Part 1. Part 2. Part 3. Part 4. Diegesis in The Wicker Man. Some of the music assessed in the last section raised further questions besides their thematic and narrative content. Though this element was an important part of the analysis, another aspect almost appeared to be ignored; that of the diegesis of such performances. … Continue reading The Music of Folk Horror – Part 5 (The Wicker Man’s Diegesis).
Part 1. Part 2. Part 3. Narrative Functionality. The music of The Wicker Man, while having few boundaries in terms of the effect of its various functions on its narrative content, is split into several different types. For this section, the specific type of music to be looked at is the folk song; a form … Continue reading The Music of Folk Horror – Part 4 (The Wicker Man’s Narrative Functionality).
In spite of its very energetic reappraisal and various analyses, Michael Powell's career destroying masterpiece, Peeing Tom (1960), is a film whose musical eccentricities and sound design contain hidden depths. For a film that appears on the surface to be almost excessively Freudian, this was normal yet, when looking at some of the detailed reappraisals … Continue reading Peeping Tom (Michael Powell,1960) – Aural Perspectives of Murder.
David Lynch has a very clear and obvious interest in music. This interest finds its way into his films via a number of different methods and often build upon the director’s main recurring themes and ideas. What makes David Lynch distinct from other American directors with interests in music such as Martin Scorsese and Woody … Continue reading David Lynch’s Musical Formations of Cinematic Ideas (The Big Dream).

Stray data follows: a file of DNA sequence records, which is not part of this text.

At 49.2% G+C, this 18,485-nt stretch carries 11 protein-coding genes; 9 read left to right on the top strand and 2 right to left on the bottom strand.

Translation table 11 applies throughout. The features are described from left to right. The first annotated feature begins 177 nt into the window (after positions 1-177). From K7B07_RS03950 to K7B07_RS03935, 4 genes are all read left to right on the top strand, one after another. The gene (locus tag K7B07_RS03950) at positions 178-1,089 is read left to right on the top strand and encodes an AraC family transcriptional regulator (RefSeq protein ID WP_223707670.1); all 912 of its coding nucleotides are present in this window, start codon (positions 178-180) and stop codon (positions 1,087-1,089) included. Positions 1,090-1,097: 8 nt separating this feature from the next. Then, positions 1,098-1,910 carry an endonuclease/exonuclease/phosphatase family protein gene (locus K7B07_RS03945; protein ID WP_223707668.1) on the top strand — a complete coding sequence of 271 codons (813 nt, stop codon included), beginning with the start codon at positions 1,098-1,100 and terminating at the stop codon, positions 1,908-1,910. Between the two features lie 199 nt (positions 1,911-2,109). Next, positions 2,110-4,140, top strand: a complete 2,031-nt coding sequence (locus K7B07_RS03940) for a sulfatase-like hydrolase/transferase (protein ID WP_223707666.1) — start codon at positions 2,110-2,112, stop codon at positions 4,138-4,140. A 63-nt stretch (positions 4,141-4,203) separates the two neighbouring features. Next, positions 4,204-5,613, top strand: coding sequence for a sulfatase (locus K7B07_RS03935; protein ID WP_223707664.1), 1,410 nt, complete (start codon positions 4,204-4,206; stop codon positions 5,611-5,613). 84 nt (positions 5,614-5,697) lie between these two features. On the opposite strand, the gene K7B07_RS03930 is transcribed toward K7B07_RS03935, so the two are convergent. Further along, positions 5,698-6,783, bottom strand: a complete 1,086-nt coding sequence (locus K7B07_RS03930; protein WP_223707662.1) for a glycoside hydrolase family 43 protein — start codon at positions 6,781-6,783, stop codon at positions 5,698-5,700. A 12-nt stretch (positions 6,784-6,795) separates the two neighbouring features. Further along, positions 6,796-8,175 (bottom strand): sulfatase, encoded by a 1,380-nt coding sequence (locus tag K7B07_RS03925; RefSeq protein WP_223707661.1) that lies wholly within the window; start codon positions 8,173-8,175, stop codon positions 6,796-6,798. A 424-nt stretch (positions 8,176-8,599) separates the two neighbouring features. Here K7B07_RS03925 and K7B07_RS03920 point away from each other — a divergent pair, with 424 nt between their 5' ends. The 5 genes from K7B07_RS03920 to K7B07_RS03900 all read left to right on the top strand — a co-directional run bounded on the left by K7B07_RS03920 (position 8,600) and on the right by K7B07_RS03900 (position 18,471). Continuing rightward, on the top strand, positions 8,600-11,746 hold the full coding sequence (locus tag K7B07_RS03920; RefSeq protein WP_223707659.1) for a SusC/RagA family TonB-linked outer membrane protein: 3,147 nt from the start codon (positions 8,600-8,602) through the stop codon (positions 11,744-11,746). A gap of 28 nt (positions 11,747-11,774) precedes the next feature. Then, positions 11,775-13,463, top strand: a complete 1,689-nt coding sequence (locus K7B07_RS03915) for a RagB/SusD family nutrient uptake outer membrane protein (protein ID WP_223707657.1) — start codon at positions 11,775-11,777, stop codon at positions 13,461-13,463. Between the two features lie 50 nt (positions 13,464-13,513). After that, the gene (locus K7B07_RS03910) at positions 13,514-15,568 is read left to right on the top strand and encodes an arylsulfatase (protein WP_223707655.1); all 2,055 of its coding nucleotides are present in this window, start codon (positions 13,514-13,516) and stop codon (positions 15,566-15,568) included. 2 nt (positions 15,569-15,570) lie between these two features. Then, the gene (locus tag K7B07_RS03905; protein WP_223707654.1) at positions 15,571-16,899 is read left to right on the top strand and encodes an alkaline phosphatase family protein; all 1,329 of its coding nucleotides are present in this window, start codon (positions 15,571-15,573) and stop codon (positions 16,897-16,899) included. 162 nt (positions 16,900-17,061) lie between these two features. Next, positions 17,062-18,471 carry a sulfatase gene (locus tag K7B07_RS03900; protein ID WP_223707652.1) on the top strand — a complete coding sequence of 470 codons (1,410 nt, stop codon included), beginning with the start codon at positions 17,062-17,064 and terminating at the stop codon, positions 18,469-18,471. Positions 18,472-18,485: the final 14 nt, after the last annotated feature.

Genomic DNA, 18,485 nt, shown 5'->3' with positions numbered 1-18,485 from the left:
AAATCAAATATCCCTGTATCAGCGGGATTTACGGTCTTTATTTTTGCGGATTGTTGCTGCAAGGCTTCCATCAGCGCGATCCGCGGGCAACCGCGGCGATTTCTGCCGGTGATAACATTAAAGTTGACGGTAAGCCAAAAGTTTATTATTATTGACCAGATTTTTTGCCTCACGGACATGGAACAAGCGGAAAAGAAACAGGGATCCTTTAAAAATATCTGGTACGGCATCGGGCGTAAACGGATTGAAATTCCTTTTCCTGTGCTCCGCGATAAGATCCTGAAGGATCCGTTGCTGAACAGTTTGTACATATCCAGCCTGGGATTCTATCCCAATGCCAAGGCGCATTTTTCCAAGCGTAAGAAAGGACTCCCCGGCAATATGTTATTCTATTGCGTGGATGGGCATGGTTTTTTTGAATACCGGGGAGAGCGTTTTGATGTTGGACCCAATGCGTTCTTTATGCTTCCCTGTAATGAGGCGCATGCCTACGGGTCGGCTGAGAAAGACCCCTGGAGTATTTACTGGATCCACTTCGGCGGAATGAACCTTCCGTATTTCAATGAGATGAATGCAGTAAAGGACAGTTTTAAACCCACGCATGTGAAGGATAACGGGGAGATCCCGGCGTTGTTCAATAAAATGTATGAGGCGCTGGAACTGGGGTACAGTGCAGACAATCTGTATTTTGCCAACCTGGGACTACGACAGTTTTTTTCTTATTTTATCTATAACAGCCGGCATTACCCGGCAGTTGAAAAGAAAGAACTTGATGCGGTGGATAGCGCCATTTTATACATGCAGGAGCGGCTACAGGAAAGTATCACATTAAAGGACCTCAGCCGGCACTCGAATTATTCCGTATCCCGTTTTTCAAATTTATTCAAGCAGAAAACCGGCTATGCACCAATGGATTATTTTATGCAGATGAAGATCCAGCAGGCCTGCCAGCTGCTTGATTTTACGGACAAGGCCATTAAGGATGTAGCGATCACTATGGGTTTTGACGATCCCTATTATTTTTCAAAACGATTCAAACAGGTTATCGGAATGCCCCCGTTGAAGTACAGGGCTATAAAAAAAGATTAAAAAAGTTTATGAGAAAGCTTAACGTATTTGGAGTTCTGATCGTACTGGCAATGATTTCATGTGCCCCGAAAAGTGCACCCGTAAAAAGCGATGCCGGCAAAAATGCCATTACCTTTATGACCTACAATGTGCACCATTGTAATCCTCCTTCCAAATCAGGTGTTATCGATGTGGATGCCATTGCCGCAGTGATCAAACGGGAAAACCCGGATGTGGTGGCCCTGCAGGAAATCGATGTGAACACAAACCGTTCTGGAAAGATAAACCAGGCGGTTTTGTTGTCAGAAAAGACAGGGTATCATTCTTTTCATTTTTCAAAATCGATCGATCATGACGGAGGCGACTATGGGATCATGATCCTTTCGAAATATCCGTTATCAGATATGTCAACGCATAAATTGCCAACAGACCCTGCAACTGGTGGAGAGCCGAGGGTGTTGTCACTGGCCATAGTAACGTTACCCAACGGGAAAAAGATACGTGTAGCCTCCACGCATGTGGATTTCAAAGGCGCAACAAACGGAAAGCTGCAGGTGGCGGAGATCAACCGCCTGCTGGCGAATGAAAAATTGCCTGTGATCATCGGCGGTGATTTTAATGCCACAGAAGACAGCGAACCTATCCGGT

Nostalgia can manifest in many forms at the cinema. Sometimes it can be overt, sometimes it can be unconscious but film is most definitely the medium to explore its inner workings. A number of films have recently used sound, not just in an interesting way, but as a major part of the narrative and character … Continue reading Silence (Pat Collins, 2012) – Landscape and Nostalgia.
Part 1. Part 2. Part 3. Part 4. Working Class Pasts – Nostalgia and Past Hardship Through Sound and Music. “Since the 1970s especially, the tendency has grown for directors to indulge their own musical tastes in scoring a film” (Gorbman, 2006, p.17). Distant Voices, Still Lives (1988) – Differences in Time. Terence Davies’ autobiographical … Continue reading Distant Voices, Still Lives – Nostalgia and Hardship Through Sound & Music (Part 1).
Part 1 Part 2 Part 3 The Loneliness of the Long Distance Runner. The Metaphorical Use of Diegetic Sound and Music. The Loneliness of the Long Distance Runner has several different uses of sound; two of which aren’t musical. The title perhaps gives a hint that the sound of running feet on a hard ground … Continue reading The Loneliness of the Long Distance Runner – Use of Music and Sound In British Working Class Film (Part 4).
Part 1 The Reception of Blue in its Original Forms. Blue in Written Form and Early Performances. “The difference between formalist and realist philosophies is not in the possibility of affecting the spectator but in what the cinema ought to do, its prescriptive work. Cinema either organizes the world or duplicates the experience of perceiving … Continue reading The Problematic Reception of Derek Jarman’s Blue – Part 2 (Early Forms of Blue)
Propaganda, Metaphor And Nostalgia: Sound And Music In Cinema About The British Working Class. Introduction – Class and the Arts “The collective function of music has become transformed into the function of ensnaring the customer.” (Adorno, 1947, p.61). Class is an ever pervasive issue in British society. While manifesting into many forms around the world, … Continue reading Sound And Music In Cinema About The British Working Class (Part 1).